The bank manager was impatient, drumming his fingers on his clipboard.  Mister Sampat, did you hear me?  There’s no point even looking unless you are ready to make a bid, the market is moving far to fast.  Do you have your down payment ready?

Yes, the money is all here.  It was a gift from my father.

Alright, I’ll need a signed and notarized letter saying that it was a gift and he will not be expecting repayment…

No, I’m sorry.  You don’t understand, he’s dead.  It was his life insurance money.

The man was caught of guard and stammered “Oh I’m, I’m sorry for your loss.”

It is alright, there’s no reason to apologize.  I will send you all the papers tonight.

A week later they made their first bid on a home, two weeks later they found out it had been accepted.  They kept waiting to give notice to their landlord in case something went wrong and the deal fell through, but all went as planned and a month later he had the keys.  He gave notice the same day.  As he and Vedika loaded up all their things into the moving truck John started to cry and asked “where are they taking our things Pitā?  Where are we going?”

Ajay picked up his little boy, the light of his world, and held him close.  “Dry your tears my son,  today we go home for the first time.”

If you were a painting

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A blank canvass is both exhilarating and terrifying for an artist.  Just think about it – greatness and mediocrity weighed in the balance, an infinite number of images and ideas, all exist in that blank canvass as potential.  Not fact, not even fiction, but potential.  Making that first mark is the most dangerous thing a person can do because from that moment the range of the possible becomes constrained by what is.  And every successive mark further constrains what can be, until the canvass is full, all possibilities stripped away and only bare fact remaining.  From this perspective, the act of creation is the most destructive thing a person can be involved in.

It sounded good, but Tim still thought it was bullshit.  The canvas mounted on the wall in front of him was blank, and despite the best efforts of the artist’s blurb to convince him that displaying a blank canvass was an act of artistic heroism akin to rescuing a puppy from a burning building, he found it impossible to take the “work” seriously.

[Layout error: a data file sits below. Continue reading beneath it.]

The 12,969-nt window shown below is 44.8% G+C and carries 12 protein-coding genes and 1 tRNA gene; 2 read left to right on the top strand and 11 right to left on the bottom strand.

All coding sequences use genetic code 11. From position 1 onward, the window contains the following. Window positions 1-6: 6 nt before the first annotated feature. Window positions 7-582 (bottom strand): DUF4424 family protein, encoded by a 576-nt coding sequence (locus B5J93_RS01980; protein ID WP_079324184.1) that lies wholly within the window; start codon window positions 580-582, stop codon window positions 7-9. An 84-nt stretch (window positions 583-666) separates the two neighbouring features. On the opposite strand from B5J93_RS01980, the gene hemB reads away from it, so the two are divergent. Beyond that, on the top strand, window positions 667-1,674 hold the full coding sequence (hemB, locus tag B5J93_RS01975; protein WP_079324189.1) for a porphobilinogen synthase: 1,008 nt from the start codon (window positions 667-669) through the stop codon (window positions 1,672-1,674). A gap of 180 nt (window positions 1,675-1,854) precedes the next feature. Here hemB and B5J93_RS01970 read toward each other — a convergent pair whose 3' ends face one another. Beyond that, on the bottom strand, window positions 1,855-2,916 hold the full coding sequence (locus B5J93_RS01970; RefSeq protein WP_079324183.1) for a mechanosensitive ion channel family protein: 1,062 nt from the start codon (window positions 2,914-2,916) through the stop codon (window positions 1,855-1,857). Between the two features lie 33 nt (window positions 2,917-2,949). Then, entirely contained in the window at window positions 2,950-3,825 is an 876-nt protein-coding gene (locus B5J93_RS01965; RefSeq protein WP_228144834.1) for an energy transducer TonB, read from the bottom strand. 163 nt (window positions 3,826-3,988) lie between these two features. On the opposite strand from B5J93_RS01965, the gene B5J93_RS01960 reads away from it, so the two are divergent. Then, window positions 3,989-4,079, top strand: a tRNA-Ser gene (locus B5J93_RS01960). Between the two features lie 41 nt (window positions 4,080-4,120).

Gina, however, was enthralled.  Or at least a bit more open minded.

It could be worse, some guys had girlfriends who dragged them to the mall on endless shopping trips.  By contrast the museum was cheap, Gina didn’t beg him to buy the paintings for her, and he never had to reassure her that the sculptures didn’t make her look fat.  If he was totally honest he even enjoyed a lot of the work.  Not this big strip of nothing of course, but a lot of the work was pretty cool.  His favorites were the modernist peices with their bold colors.  Sure they didn’t look like anything, but they didn’t need to; they were intended to represent emotion and not physical objects.  So while he wasn’t always sure which emotion it was the artist had intended (what color is love anyway?), he liked the way they made him feel.

He was startled when she grabbed him from behind, skinny arms flung around him in a big bear hug.

“I love the Monet’s!”  Her tone was jubilant.  “Thanks so much for agreeing to come with me to see them while they’re here.  I know impressionism isn’t your favorite but the museum only has them on loan for a few more days.”

He had left her in the classic art a few minutes prior to go explore on his own and hadn’t realized she’d caught up with him.